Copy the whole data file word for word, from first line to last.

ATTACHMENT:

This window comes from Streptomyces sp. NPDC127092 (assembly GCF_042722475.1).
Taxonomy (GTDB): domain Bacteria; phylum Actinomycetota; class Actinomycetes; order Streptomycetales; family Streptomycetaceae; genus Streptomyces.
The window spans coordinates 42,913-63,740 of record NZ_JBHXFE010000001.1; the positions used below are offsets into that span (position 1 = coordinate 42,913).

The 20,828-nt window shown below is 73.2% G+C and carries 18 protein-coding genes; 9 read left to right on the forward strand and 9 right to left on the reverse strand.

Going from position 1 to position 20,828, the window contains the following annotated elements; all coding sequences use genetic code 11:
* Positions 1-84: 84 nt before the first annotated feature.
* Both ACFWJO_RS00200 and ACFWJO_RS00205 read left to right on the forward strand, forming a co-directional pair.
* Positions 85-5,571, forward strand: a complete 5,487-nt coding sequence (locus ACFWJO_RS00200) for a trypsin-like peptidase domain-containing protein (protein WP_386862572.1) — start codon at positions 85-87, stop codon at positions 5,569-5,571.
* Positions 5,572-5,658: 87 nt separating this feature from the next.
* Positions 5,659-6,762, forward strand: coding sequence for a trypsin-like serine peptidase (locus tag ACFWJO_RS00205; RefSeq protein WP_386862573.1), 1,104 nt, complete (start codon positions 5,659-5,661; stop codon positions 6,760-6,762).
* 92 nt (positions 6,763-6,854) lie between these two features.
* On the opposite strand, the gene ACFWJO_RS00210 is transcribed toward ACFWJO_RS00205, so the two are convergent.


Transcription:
This window comes from Streptomyces sp. NPDC127092 (assembly GCF_042722475.1).
Taxonomy (GTDB): domain Bacteria; phylum Actinomycetota; class Actinomycetes; order Streptomycetales; family Streptomycetaceae; genus Streptomyces.
The window spans coordinates 42,913-63,740 of record NZ_JBHXFE010000001.1; the positions used below are offsets into that span (position 1 = coordinate 42,913).

The 20,828-nt window shown below is 73.2% G+C and carries 18 protein-coding genes; 9 read left to right on the forward strand and 9 right to left on the reverse strand.

Going from position 1 to position 20,828, the window contains the following annotated elements; all coding sequences use genetic code 11:
* Positions 1-84: 84 nt before the first annotated feature.
* Both ACFWJO_RS00200 and ACFWJO_RS00205 read left to right on the forward strand, forming a co-directional pair.
* Positions 85-5,571, forward strand: a complete 5,487-nt coding sequence (locus ACFWJO_RS00200) for a trypsin-like peptidase domain-containing protein (protein WP_386862572.1) — start codon at positions 85-87, stop codon at positions 5,569-5,571.
* Positions 5,572-5,658: 87 nt separating this feature from the next.
* Positions 5,659-6,762, forward strand: coding sequence for a trypsin-like serine peptidase (locus tag ACFWJO_RS00205; RefSeq protein WP_386862573.1), 1,104 nt, complete (start codon positions 5,659-5,661; stop codon positions 6,760-6,762).
* 92 nt (positions 6,763-6,854) lie between these two features.
* On the opposite strand, the gene ACFWJO_RS00210 is transcribed toward ACFWJO_RS00205, so the two are convergent.